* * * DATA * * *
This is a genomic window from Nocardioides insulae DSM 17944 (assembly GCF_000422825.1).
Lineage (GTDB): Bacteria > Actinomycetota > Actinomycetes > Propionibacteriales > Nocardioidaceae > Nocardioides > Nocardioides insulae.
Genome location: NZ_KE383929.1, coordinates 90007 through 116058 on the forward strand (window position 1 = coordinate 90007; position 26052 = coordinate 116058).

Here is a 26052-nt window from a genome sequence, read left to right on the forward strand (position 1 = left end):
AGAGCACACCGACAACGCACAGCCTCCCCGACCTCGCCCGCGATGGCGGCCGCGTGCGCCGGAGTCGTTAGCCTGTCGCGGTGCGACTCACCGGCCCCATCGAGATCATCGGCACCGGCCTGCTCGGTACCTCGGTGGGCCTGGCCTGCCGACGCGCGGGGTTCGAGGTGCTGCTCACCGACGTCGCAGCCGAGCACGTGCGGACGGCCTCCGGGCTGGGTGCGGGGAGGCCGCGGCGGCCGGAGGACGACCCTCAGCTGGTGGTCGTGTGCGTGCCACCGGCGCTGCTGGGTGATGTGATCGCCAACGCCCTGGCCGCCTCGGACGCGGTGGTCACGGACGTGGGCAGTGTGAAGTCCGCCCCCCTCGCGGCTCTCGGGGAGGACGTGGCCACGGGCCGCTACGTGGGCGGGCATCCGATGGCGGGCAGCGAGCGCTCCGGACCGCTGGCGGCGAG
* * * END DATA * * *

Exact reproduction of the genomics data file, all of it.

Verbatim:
This is a genomic window from Nocardioides insulae DSM 17944 (assembly GCF_000422825.1).
Lineage (GTDB): Bacteria > Actinomycetota > Actinomycetes > Propionibacteriales > Nocardioidaceae > Nocardioides > Nocardioides insulae.
Genome location: NZ_KE383929.1, coordinates 90007 through 116058 on the forward strand (window position 1 = coordinate 90007; position 26052 = coordinate 116058).

Here is a 26052-nt window from a genome sequence, read left to right on the forward strand (position 1 = left end):
AGAGCACACCGACAACGCACAGCCTCCCCGACCTCGCCCGCGATGGCGGCCGCGTGCGCCGGAGTCGTTAGCCTGTCGCGGTGCGACTCACCGGCCCCATCGAGATCATCGGCACCGGCCTGCTCGGTACCTCGGTGGGCCTGGCCTGCCGACGCGCGGGGTTCGAGGTGCTGCTCACCGACGTCGCAGCCGAGCACGTGCGGACGGCCTCCGGGCTGGGTGCGGGGAGGCCGCGGCGGCCGGAGGACGACCCTCAGCTGGTGGTCGTGTGCGTGCCACCGGCGCTGCTGGGTGATGTGATCGCCAACGCCCTGGCCGCCTCGGACGCGGTGGTCACGGACGTGGGCAGTGTGAAGTCCGCCCCCCTCGCGGCTCTCGGGGAGGACGTGGCCACGGGCCGCTACGTGGGCGGGCATCCGATGGCGGGCAGCGAGCGCTCCGGACCGCTGGCGGCGAG